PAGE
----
FIRS charges VAT on online transactions January 2020 —Fowler

The Federal Inland Revenue Service (FIRS) has said that it would start charging Value Added Tax on online transactions, both domestic and international, with effective from January 2020. The Executive Chairman of FIRS, Mr Tunde Fowler, disclosed this at the African Tax Administration Forum Technical Workshop on VAT on Monday in Abuja.

Fowler said that a lot of countries in the world had identified Nigeria as a good market and many of them were into online businesses, adding that there was the need to tap the potentials to generate more revenue for the country. He, however, said that that the date of commencement of the VAT on online transactions would be subject to government’s approval.  “We have thrown it out to Nigerians. Effective from January 2020, we will ask banks to charge VAT on online transactions, both domestic and international. “VAT remains the cash cow in most African countries, with an average VAT-to-total tax revenue rate of 31 per cent. This is higher than the Organisation for Economic Cooperation and Development’s average of 20 per cent. “This statistics, therefore, is a validation of the need for us to streamline the administration of this tax with the full knowledge of its potential contributions to national budgets. “It is, however, also bearing in mind the rights of our taxpayers,” he said. According to him, in Nigeria, for example, VAT is critical to the development of projects at all levels of government. “VAT revenue is shared 15 per cent to the Federal Government, 50 per cent to state governments and 35 per cent to local governments. “FIRS wrote to all commercial banks in May 2018, requesting for a list of companies, partnerships and enterprises with a banking turnover of N1 billion and above. “This activity is aimed at ascertaining those companies that are compliant with the tax laws and those that are not,” he said. Fowler, who is also the chairman of ATAF, said that the African tax outlook gave some starting points on the questions to ask regarding some aspects of VAT.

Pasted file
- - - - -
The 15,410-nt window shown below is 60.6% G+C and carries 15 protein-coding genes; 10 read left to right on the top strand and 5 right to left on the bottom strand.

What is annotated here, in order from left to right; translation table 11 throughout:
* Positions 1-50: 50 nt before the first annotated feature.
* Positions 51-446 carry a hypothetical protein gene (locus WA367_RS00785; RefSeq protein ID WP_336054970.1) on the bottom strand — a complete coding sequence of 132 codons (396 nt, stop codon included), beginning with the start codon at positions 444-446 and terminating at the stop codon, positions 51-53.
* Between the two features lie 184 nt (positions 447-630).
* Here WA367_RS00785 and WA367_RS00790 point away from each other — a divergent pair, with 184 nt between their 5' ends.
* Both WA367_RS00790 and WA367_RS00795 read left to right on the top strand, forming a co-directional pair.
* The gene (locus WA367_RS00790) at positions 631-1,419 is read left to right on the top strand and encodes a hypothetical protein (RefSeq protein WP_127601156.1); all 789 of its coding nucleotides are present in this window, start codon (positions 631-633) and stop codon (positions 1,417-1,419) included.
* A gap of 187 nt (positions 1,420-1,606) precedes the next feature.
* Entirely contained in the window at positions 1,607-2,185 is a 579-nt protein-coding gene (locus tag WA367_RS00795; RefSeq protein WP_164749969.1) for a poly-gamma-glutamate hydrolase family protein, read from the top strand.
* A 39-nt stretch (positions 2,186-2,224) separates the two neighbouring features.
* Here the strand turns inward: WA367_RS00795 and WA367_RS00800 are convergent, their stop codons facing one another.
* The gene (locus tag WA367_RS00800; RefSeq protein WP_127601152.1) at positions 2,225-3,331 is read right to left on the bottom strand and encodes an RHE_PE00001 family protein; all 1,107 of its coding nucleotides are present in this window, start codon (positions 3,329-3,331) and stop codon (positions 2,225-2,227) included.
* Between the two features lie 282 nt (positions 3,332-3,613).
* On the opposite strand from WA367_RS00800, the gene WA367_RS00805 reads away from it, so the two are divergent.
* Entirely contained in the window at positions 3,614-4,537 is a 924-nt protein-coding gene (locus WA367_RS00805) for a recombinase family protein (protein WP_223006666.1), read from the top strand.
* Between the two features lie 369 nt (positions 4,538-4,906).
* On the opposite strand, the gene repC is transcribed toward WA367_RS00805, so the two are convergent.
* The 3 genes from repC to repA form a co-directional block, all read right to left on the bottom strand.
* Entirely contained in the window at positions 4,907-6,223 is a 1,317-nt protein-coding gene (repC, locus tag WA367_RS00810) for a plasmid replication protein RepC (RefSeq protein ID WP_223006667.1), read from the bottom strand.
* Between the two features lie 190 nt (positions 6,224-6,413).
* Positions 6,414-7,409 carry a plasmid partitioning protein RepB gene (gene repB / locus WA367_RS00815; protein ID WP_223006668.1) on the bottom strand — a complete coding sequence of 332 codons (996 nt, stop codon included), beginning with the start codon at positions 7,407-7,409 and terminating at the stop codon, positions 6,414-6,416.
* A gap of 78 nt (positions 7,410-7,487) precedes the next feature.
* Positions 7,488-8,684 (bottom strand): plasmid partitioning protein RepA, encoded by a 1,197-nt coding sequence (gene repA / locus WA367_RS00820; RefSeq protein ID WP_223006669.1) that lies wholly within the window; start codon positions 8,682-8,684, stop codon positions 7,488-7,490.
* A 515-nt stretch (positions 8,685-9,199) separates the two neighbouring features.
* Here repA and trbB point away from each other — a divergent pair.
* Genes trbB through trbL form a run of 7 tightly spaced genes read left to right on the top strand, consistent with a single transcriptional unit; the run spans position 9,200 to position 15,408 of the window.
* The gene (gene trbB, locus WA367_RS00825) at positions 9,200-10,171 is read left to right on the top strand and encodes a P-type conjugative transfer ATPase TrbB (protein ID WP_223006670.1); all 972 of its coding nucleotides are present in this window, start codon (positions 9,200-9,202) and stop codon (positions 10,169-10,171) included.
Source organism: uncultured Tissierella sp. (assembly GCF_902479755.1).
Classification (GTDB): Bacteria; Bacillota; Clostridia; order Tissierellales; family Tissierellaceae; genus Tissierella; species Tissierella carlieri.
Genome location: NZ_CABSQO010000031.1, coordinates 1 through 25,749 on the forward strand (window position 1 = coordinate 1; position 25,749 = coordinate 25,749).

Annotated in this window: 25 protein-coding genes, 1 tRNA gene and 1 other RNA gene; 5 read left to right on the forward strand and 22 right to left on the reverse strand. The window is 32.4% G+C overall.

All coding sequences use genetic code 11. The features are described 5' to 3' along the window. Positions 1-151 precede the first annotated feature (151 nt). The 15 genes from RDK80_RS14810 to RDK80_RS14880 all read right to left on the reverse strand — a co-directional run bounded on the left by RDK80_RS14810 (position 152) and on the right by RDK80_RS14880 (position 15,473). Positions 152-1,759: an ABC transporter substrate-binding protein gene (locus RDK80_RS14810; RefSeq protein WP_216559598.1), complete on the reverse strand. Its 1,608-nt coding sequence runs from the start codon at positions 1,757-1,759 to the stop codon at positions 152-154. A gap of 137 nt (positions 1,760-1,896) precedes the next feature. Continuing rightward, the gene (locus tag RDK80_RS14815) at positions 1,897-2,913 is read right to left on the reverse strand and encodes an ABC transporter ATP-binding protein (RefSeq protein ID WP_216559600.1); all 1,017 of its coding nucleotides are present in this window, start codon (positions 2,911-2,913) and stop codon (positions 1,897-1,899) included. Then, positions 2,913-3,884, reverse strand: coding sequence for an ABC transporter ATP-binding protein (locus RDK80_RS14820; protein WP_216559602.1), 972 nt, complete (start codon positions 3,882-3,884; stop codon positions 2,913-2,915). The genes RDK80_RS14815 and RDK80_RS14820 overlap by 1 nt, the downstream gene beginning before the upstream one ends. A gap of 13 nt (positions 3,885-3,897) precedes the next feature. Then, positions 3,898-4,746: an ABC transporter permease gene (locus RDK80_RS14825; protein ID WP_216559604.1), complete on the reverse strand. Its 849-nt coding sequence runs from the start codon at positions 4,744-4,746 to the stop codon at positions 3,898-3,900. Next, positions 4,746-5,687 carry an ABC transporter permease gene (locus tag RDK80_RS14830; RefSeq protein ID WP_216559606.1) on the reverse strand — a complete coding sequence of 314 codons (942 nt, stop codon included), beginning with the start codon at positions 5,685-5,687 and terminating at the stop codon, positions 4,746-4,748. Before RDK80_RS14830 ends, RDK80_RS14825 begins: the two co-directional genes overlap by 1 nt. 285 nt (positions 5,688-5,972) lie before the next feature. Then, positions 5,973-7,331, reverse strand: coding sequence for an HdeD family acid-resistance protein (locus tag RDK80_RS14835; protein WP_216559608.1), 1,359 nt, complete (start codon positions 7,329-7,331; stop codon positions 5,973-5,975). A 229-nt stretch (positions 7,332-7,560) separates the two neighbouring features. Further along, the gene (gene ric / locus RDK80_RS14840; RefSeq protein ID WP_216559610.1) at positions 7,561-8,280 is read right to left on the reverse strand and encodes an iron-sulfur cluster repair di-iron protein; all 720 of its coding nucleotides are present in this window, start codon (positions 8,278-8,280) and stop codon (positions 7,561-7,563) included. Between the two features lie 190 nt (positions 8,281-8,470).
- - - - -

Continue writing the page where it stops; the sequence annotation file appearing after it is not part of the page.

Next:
Source: Punch